The problem is that at its most basic level all a "link" is, is a bit of markup that indicates an address where a work might be made available by whoever it is who operates the relevant website. It is a textual statement that a work might be found in a particular place.

How is it (in principle) different from my writing "you can find a copy of The Hobbit in Pagwell Central Library" or even "if you google for you will find..."?

The argument, in so far as I can discern it, is that a hyperlink allows a browser to automatically allow access to a work, whereas my writing in English requires a human to interpret it and take autonomous action (though of course hyperlinks can also be read and acted on by humans - it is just that most people don't know how to do so).

But this distinction is an unstable one. AI will become (and probably is in some cases) good enough to read some of the plain English statements and automate finding works based on them. Does one "make available" in those circumstances?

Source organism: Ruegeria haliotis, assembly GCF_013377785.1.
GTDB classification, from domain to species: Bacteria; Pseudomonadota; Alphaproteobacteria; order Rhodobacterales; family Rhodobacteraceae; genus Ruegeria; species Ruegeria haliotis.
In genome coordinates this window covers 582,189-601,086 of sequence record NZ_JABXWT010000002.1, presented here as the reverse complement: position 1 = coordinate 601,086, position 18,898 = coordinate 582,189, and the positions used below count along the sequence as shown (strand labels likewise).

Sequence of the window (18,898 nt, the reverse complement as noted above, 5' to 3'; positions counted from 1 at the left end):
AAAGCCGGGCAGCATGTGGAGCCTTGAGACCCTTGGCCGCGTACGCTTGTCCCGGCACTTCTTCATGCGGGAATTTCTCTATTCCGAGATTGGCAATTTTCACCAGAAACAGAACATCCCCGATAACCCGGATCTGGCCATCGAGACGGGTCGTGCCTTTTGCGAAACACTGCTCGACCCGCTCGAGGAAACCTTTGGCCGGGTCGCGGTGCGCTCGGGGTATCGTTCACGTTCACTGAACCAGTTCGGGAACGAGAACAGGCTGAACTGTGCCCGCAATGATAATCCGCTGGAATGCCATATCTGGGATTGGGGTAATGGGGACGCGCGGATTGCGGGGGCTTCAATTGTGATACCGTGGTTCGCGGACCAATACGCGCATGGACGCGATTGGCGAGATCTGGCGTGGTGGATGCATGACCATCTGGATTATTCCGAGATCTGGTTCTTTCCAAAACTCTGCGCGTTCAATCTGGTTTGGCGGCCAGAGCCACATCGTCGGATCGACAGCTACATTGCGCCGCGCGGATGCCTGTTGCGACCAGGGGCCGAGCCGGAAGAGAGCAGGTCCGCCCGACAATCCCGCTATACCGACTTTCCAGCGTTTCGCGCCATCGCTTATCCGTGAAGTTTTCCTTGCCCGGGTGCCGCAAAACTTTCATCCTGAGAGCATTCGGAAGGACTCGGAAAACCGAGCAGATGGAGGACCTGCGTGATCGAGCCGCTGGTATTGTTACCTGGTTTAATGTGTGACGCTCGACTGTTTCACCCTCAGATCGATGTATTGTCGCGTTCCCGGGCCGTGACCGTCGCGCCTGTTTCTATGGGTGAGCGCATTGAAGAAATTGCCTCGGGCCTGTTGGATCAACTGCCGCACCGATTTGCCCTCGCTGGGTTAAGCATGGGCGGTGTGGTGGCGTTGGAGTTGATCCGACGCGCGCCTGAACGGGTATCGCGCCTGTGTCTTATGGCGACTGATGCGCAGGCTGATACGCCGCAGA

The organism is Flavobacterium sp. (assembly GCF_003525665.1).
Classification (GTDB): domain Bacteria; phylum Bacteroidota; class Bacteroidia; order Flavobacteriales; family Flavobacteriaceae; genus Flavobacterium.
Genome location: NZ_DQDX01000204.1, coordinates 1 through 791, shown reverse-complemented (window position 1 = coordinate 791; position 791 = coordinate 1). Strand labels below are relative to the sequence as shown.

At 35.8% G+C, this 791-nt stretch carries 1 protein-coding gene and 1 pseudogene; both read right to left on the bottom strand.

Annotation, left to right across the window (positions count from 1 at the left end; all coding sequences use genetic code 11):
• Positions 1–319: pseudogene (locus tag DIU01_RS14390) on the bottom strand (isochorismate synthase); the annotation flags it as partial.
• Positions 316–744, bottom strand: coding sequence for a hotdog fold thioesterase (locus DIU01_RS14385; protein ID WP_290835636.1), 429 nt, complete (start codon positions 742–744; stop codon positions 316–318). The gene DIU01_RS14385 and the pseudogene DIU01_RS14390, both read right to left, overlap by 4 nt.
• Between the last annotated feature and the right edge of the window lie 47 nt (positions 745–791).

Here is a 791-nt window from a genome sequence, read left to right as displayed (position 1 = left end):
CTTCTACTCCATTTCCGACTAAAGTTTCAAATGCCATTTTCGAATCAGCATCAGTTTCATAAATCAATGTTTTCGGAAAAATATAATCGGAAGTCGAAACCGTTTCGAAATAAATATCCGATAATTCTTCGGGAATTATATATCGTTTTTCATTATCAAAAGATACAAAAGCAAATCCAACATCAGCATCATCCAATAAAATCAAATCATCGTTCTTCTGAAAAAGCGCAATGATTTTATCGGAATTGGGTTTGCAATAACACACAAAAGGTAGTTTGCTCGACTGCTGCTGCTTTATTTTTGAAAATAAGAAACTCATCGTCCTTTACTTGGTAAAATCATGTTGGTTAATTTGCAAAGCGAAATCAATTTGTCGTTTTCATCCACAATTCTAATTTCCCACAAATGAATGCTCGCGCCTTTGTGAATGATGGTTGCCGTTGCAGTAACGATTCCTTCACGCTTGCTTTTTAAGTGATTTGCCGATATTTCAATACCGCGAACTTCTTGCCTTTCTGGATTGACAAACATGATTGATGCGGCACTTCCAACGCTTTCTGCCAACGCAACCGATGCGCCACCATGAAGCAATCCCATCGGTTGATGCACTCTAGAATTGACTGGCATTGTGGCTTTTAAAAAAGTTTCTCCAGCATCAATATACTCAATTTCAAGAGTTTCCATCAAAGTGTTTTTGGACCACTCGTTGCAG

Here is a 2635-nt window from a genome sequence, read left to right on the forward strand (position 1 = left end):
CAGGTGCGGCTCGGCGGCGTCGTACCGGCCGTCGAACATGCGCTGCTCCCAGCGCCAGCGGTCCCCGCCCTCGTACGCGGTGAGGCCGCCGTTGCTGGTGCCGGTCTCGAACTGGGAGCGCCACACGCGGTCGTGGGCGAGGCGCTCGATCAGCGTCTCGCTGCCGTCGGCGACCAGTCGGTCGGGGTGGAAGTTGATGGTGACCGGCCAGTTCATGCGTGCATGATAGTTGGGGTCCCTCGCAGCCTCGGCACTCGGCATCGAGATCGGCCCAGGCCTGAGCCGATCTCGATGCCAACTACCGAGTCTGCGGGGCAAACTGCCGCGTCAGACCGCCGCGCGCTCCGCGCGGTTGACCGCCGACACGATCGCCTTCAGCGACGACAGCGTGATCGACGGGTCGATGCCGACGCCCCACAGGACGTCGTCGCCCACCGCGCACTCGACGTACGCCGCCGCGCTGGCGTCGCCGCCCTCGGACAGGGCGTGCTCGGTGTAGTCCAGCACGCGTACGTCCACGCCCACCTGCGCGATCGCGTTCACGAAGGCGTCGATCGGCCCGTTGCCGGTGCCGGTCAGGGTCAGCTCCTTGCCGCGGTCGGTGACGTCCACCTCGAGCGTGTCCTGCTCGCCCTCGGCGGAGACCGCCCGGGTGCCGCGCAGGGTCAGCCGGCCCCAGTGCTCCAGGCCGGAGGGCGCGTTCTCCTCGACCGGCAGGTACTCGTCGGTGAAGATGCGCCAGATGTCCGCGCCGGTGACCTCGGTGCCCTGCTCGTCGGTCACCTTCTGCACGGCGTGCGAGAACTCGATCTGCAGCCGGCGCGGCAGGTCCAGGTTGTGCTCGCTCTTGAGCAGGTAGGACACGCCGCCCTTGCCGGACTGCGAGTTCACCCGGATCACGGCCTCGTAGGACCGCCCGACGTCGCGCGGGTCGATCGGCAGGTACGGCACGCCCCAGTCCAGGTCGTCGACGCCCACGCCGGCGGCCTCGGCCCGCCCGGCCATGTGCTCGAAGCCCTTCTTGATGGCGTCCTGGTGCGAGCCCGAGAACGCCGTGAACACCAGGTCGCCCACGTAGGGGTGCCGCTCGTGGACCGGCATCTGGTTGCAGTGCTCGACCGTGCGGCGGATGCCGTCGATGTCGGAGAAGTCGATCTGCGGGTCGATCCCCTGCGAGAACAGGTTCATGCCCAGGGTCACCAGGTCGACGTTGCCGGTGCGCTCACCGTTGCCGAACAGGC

Certainly automatic reading of (say) OSCOLA citations is already here.

So, while I welcome the effect of the decision, I think we are moving into never-never land territory where the lawfulness of mentioning a work depends on facts that cannot be known or controlled by the mentioner. That does not seem sensible to me.

Paul Edward Geller said...

The Court did not separate out the link itself, perhaps facilitating communication of the work, and the end-user's act triggering the communication, which is not that of the link-provider's act. Did it thus create a new type of intermediary liability -- consistently with prior law?

I do not, however, see "intention" entering into the determination of the extent of any public addressed by the initial authorized posting the work. Absent "restrictions" on such initial access, the author or other right-holder makes the work "public" worldwide.

Is this approach consistent with other decisions localizing the audience addressed by a site, say, for purposes of choice of law or jurisdiction?